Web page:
The main impact of the symptoms of hearing impairment reported by parents and/or caregivers were those associated to school activities, especially for the learning of reading and/or writing and on the patient behavior. Many studies have reported that, compared to children with normal hearing, those with hearing loss experience more difficulties at school and have a 10-fold increased risk of school failure4,12,13. A study with children with unilateral hearing loss showed that 35% failed one grade and 20% had behavioral problems in the classroom13.
Hearing problems experienced by individuals with unilateral hearing loss are in part due to the phenomenon of binaural hearing, which includes14:
A) Binaural summation: phenomenon that allows increasing thresholds of audibility by 2-3 dB when both ears are sound stimulated. The differences between frequency and intensity thresholds obtained binaurally are around two-thirds of that obtained monoaurally.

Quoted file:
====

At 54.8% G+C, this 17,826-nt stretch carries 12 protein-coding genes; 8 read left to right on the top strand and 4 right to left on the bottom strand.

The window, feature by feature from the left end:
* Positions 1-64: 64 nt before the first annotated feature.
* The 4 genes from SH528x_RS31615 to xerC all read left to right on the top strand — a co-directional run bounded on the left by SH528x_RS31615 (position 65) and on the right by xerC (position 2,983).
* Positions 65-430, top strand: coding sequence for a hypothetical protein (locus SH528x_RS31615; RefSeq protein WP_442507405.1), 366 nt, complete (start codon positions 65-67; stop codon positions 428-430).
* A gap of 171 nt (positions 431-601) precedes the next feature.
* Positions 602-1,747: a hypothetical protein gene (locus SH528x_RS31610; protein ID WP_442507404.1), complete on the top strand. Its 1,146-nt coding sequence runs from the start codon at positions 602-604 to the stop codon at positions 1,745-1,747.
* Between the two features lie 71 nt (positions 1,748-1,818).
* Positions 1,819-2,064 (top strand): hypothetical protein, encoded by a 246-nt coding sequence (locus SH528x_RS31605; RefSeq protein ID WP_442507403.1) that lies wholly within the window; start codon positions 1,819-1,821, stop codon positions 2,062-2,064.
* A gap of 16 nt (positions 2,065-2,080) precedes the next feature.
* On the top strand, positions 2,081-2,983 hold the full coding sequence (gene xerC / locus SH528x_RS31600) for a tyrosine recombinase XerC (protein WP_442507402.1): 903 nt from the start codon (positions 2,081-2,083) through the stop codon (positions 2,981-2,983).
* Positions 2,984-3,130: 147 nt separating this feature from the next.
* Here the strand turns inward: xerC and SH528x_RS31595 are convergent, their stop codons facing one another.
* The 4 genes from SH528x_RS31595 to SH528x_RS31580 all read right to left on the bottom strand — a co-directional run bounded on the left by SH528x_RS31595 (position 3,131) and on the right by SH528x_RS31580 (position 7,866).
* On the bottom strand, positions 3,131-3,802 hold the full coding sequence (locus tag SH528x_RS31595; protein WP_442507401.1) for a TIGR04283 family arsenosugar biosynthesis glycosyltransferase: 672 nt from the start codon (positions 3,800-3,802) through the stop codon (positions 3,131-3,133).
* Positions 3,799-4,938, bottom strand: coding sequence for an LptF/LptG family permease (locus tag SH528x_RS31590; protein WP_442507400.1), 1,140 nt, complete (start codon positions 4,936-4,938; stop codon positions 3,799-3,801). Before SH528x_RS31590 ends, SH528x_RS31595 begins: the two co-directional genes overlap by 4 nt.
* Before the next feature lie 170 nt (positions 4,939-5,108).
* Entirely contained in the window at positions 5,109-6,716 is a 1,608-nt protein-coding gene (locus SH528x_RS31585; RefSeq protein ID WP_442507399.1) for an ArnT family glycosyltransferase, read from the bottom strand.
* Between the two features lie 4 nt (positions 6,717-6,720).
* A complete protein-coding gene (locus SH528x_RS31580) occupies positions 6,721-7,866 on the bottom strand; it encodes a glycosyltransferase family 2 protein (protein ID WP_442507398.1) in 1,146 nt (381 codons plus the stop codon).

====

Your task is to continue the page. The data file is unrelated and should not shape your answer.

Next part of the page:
B) Sound localization: it is an essentially binaural auditory function. Interaural time difference (ITD) and interaural intensity difference (IID) in the horizontal plane are two main acoustic cues for appropriate sound localization.
ITD is produced when a source emits a sound, let's say, from the head's left side. The sound arrives first on the left ear and then soon after on the right ear, producing an arrival-time difference. The direction of the sound source will be localized by the ear that was first stimulated.
C) Threshold change by masking noise: elevation of an acoustically detectable signal under binaural hearing conditions. This effect is seen when a normal listener can hear someone talking in a noisy room.
It has been recognized the importance of binaural hearing supporting the indication of electronic devices for sound amplification and codification. Several studies have demonstrated that patients using personal sound amplification devices in both ears can have considerable benefits in different daily life situations of communication7,11,16.
The most frequent communication difficulties were regarding sound localization, difficulty understands when group and classroom talks, as well as difficulty to focus attention during classes. Studies show that the use hearing aids for speech in noise was significantly improved understanding, as well as with asymmetric bilateral hearing loss7,11.